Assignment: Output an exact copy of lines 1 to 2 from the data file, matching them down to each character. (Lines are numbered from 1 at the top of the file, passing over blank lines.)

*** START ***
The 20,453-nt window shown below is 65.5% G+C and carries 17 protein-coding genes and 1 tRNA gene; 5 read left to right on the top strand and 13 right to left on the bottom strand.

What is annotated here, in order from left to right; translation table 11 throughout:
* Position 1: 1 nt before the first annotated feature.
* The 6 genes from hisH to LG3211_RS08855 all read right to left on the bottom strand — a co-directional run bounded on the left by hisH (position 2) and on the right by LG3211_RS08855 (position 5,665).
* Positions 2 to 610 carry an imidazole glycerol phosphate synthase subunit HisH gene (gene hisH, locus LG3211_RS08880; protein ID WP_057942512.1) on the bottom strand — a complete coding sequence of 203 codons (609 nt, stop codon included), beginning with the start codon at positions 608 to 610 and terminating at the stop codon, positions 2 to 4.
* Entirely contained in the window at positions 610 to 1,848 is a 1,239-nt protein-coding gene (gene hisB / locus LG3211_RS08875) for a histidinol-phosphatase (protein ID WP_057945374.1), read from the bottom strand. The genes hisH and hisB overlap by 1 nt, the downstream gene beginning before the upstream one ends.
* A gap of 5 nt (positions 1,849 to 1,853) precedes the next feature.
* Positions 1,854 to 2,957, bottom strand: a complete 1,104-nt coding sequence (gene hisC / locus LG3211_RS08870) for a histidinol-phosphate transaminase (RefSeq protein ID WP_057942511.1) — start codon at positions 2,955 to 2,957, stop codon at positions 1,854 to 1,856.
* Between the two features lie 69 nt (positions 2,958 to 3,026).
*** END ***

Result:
The 20,453-nt window shown below is 65.5% G+C and carries 17 protein-coding genes and 1 tRNA gene; 5 read left to right on the top strand and 13 right to left on the bottom strand.

What is annotated here, in order from left to right; translation table 11 throughout: